To Grow a Peach

These days we’re so used to just walking down the supermarket aisles, it's easy to forget how much work it takes to grow delicious food.

Take peaches, for instance. 

To Start a Peach Tree

Peach trees can be started from seeds, but are usually propagated through grafting. This helps make sure the fruit will keep the traits of that variety. It’s a delicate process. Even in today’s modern world of robots and machines, grafting is still mostly done by hand.

Waiting for Fruit

Good things come to those who wait. Peach trees typically begin to bear fruit in their 3rd to 4th year after planting. This period allows the trees to establish a strong root system and grow enough to support the weight and nutritional needs of the fruit.

Peaches in the Lone Star State

While peaches can be grown in many parts of Texas, the Hill Country region (several hours south of our home), particularly around Fredericksburg and Stonewall, is renowned for its peach orchards. The climate and soil conditions in that area are ideal for peach cultivation, making it a prominent region for peach farming here in Texas.

Healthy Trees for Abundant Fruit

It takes a lot of work to keep peach trees in great health.

Pruning: Regular pruning is essential for removing dead or diseased wood and shaping the tree to allow sunlight to penetrate the canopy, which is crucial for fruit development.

Watering: Especially during the growing season, ensuring the trees have enough water is critical for fruit development. Too much water can be harmful, so it's important to get the moisture level right.

Fertilizing: Providing the right balance of nutrients through fertilization supports healthy growth and fruit production.

Pest and Disease Reduction: Farmers have to be vigilant in combating pests and diseases in order to have a great crop of peaches.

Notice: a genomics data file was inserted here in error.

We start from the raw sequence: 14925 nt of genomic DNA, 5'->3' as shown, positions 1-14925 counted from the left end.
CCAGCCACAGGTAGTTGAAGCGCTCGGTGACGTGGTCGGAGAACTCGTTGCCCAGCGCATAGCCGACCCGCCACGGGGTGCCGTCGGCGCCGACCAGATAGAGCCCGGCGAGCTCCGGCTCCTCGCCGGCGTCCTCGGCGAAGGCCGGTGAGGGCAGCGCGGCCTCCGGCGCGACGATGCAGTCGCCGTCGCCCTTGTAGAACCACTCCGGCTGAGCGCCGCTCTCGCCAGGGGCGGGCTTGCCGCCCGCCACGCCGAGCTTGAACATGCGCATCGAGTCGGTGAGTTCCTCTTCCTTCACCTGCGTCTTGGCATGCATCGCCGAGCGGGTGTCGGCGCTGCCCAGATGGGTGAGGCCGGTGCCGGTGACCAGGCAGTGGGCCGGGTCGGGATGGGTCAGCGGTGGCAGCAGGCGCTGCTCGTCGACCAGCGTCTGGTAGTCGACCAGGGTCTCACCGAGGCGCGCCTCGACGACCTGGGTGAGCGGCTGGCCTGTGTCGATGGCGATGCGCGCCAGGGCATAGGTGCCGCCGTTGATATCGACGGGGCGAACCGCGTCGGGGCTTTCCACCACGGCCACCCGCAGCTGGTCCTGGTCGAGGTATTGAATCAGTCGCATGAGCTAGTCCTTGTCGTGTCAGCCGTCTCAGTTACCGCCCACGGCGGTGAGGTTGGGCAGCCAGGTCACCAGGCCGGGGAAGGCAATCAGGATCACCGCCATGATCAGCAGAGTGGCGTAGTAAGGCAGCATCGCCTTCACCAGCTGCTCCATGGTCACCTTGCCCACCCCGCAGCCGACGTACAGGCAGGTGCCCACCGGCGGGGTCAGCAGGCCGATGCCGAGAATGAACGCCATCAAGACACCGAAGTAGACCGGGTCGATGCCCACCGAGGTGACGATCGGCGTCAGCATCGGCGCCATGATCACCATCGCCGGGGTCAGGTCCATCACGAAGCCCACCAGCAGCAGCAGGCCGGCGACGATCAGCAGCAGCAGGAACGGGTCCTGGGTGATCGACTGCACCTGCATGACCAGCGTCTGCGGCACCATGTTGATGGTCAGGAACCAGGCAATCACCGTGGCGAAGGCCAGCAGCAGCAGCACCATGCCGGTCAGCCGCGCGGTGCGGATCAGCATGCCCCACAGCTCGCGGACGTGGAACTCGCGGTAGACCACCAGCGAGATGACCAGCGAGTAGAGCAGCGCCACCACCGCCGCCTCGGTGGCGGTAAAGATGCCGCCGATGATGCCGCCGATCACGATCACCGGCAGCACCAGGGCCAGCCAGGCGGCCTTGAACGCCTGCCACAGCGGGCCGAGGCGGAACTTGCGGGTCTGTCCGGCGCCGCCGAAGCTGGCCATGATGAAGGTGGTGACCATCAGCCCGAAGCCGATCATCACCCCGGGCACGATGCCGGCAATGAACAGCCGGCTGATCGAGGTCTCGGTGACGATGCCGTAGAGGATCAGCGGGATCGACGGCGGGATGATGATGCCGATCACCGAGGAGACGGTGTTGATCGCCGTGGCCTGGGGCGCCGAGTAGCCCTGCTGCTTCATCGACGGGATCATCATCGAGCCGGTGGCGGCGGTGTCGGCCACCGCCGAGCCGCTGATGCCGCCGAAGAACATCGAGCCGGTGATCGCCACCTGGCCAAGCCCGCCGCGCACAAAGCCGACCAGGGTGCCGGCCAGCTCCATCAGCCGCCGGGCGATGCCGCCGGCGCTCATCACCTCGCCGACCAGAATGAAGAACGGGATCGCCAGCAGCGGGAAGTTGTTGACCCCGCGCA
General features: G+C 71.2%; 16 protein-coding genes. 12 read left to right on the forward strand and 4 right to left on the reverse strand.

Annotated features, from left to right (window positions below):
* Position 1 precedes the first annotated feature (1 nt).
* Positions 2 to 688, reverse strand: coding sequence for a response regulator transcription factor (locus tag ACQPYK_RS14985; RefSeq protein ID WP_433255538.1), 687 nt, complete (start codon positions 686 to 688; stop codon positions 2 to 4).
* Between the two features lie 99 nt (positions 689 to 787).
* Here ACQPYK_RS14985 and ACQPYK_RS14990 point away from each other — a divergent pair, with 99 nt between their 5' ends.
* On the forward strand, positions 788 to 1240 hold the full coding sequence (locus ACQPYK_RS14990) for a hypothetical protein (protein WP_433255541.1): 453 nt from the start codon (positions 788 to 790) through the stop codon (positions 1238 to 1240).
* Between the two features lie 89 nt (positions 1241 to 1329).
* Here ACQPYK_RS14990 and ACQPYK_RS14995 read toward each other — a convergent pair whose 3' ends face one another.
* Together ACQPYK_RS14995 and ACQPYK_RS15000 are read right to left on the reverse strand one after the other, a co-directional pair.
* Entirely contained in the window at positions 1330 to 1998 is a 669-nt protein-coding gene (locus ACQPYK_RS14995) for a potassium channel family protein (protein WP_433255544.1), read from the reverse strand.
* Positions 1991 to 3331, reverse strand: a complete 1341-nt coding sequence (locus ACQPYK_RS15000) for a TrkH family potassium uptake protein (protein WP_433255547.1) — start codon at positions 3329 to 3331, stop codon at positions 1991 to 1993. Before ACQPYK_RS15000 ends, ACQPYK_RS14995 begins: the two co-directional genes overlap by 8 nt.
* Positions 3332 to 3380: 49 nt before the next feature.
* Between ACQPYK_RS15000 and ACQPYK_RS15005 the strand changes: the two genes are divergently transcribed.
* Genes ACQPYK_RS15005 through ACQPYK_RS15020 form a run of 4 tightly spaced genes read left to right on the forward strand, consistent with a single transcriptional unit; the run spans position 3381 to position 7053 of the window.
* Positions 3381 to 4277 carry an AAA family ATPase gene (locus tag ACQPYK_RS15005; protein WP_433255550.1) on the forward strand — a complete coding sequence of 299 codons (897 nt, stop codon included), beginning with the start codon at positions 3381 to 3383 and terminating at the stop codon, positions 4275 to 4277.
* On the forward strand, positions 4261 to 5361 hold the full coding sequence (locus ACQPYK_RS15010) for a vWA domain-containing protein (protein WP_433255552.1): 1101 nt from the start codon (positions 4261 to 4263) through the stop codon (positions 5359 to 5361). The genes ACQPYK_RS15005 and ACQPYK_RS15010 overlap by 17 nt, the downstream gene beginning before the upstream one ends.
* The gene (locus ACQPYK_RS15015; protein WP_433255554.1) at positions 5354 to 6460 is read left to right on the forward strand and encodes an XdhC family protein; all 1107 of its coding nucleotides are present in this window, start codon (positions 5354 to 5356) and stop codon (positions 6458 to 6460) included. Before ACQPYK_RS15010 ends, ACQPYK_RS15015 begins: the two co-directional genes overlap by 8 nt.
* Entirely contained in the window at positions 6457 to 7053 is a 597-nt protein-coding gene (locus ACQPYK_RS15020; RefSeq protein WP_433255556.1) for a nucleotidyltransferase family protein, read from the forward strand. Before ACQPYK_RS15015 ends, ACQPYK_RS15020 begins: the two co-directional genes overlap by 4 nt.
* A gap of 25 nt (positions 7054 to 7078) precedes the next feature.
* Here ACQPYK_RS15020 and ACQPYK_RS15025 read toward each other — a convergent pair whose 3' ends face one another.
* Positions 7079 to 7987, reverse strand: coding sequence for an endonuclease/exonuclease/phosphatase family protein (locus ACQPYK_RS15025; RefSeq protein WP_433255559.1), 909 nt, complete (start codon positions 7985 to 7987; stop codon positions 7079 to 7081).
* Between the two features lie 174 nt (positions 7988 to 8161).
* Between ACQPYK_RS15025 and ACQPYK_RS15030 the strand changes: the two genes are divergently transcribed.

Weather Risks

Even when a farmer does everything in his power to take care of his peach trees, there are still factors outside of his control.

Frost: Late spring frosts can damage or kill the blossoms, drastically reducing the year's yield.

Hail: Hail can physically damage the fruit, making it unsellable as fresh produce.

Drought: Insufficient rainfall can stress the trees, leading to poor fruit development or even tree death if not mitigated with irrigation.

Excessive Rain: Too much rain, especially close to harvest time, can lead to fungal diseases and can cause the fruit to split.

Harvest Time

Peaches are usually harvested from late spring through the end of summer, depending on the variety and where they’re grown. The exact timing is crucial. Peaches continue to ripen after being picked, but they have to reach a certain maturity on the tree for the best flavor and texture.

Peaches are usually picked by hand. It's very labor-intensive, but it's important because peaches are delicate and can bruise easily. Hand picking also makes it so that the peaches that are at the right stage of ripeness can be selected.

Savoring the Fruit

So the next time you pull out a delicious, sweet peach from the jar, savor the flavor. It took a lot of work to raise that peach.

And don’t forget to send up a prayer of thanks to the wonderful Creator who “giveth us all things richly to enjoy.”

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